Cognitive Neuroscience and Psychology

Available with a foundation yearAvailable with a industrial/professional experience

a model brain

One of the most challenging problems in modern biology is to understand the behaviour of both animals and humans in terms of brain mechanisms and evolutionary principles. Approaches to this problem are diverse, varying from the study of biological systems at the molecular level, to analysis of human performance. By combining studies of major topics in experimental psychology and neuroscience, this course provides a broad background in this exciting field of behavioural science.

The psychology component covers topics such as: how humans and animals think (cognitive processes); how the world is sensed (perception); comparative and developmental studies; and abnormal psychology. The neuroscience component of the course covers topics such as animal behaviour, learning and memory, the action of drugs on the nervous system, and how humans and animals sense and respond to their environment.

Our degree is accredited by the British Psychological Society (BPS), which means as well as providing a solid foundation for a career in the life sciences, it also constitutes your first step towards professional chartered psychologist status.

Course units

Click on the year you are interested in to view the combination of modules available for Cognitive Neuroscience and Psychology. (Please note that sometimes we can refer to modules as course units or units.)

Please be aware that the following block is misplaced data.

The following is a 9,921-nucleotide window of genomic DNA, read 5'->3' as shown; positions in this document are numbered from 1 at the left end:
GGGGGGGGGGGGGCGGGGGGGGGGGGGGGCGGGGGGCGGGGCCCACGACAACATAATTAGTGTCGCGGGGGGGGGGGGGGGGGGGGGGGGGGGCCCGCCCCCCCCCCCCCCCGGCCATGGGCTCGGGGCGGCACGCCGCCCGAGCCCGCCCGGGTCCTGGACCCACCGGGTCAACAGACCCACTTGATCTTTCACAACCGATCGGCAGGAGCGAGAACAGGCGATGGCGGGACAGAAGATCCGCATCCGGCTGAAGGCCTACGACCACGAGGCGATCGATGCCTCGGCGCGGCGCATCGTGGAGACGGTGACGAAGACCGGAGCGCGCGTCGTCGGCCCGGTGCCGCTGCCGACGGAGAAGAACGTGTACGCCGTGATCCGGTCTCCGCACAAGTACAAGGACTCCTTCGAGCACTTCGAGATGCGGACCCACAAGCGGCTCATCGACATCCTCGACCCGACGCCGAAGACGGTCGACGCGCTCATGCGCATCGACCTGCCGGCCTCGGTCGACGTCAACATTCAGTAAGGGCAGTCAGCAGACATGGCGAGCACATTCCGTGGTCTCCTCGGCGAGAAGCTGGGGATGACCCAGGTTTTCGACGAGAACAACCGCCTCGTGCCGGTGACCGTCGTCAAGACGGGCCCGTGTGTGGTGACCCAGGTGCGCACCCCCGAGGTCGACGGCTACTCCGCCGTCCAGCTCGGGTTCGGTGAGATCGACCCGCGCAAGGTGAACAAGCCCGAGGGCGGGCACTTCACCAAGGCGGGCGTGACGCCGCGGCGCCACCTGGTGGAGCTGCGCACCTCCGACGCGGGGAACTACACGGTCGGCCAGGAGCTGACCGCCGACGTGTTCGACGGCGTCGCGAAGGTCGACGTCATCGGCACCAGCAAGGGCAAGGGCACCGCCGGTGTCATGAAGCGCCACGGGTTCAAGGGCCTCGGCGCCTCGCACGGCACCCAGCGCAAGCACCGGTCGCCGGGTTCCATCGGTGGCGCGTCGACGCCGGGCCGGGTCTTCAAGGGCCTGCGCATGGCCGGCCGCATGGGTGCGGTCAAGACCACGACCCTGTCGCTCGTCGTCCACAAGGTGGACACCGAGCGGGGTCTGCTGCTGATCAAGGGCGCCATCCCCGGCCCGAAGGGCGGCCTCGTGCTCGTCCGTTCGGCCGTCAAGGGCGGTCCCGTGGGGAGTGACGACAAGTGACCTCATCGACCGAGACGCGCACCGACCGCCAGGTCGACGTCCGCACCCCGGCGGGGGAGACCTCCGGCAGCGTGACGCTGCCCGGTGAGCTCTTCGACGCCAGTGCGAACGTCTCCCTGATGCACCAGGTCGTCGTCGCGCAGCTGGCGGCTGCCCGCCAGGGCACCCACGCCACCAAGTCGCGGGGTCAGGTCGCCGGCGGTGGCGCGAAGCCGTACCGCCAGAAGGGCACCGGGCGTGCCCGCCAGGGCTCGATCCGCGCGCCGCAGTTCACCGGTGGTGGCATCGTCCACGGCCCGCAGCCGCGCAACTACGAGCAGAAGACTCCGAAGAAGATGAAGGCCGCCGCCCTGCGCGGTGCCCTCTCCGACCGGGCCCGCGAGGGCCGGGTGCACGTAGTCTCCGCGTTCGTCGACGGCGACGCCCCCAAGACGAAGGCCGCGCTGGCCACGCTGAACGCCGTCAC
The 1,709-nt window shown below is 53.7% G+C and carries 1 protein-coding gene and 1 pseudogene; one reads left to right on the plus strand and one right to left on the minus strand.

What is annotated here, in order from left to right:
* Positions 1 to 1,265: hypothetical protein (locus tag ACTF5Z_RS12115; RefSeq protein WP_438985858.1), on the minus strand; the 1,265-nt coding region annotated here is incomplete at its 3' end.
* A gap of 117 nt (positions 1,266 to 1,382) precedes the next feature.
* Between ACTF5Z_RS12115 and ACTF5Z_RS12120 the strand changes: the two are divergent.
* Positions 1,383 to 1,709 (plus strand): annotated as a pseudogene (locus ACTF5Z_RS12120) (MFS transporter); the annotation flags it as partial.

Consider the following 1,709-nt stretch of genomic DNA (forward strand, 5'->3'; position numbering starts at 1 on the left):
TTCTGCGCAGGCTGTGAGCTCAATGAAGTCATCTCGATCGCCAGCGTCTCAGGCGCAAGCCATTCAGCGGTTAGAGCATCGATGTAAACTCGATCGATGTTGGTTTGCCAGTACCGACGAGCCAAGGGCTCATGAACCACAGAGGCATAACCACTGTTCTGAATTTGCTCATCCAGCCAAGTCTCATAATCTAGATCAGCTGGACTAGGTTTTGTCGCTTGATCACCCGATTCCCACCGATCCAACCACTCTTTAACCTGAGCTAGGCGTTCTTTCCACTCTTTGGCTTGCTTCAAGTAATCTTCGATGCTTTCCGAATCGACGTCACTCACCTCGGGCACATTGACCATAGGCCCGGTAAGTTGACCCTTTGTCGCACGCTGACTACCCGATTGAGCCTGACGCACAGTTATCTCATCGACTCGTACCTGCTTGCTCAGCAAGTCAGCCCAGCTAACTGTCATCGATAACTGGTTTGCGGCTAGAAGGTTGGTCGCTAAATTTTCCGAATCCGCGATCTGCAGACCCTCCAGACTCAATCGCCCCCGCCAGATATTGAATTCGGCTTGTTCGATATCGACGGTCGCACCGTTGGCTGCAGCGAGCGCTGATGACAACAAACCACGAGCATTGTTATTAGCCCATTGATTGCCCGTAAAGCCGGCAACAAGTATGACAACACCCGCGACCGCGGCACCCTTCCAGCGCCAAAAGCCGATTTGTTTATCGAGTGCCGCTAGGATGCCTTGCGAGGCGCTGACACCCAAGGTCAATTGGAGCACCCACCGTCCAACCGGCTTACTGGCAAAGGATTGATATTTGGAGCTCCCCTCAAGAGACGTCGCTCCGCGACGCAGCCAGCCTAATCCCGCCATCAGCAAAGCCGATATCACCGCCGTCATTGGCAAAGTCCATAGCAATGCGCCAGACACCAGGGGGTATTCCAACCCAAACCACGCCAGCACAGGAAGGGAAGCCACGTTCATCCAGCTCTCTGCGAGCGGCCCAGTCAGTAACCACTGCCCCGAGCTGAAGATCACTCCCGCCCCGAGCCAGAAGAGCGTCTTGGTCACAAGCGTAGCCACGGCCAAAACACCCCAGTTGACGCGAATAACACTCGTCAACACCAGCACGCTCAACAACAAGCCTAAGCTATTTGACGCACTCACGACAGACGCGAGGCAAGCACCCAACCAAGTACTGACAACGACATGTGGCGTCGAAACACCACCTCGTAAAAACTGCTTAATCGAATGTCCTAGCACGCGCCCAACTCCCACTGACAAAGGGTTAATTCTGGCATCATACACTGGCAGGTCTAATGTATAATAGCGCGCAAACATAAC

Second year [click to expand/contract]
Final year [click to expand/contract]

Disclaimer: Our modules teach the current trends in life sciences. Consequently, details of our modules may vary over time. The University therefore reserves the right to make such alterations to modules as are found to be necessary. Before accepting your offer of a course, it is essential that you are aware of the current terms on which the offer is based. This includes the modules available to you. If in doubt, please contact us.

Course units

Click on the year you are interested in to view the combination of modules available for Cognitive Neuroscience and Psychology. (Please note that sometimes we can refer to modules as course units or units.)

Second year [click to expand/contract]
Final year [click to expand/contract]

Disclaimer: Our modules teach the current trends in life sciences. Consequently, details of our modules may vary over time. The University therefore reserves the right to make such alterations to modules as are found to be necessary. Before accepting your offer of a course, it is essential that you are aware of the current terms on which the offer is based. This includes the modules available to you. If in doubt, please contact us.

Students say...

Zahra Khatib

“My course allows me the rare opportunity to appreciate abstract scientific concepts on real-life and visible levels. I am looking forward to undertaking research projects in my second and final years, not only for the chance to focus on the areas of Neuroscience and Psychology which have most interested me so far, but also to help in deciding where next to steer my post-graduate education.”

Zahra Khatib

Max Drakeley

“My course is the only course that has joins with Psychology for half of my credits. This means that you get experience in the nitty gritty Neuroscience aspect, as well as the behavioural side of Psychology. While being part of the Life Sciences, you have teaching and support from both faculties which is always useful. The South Africa animal behaviour Easter field course has been my favourite experience "in" Manchester so far. The students and staff were always fun to work with and my project was so interesting to research and write up. Not to mention the stunning scenery and exquisite food.”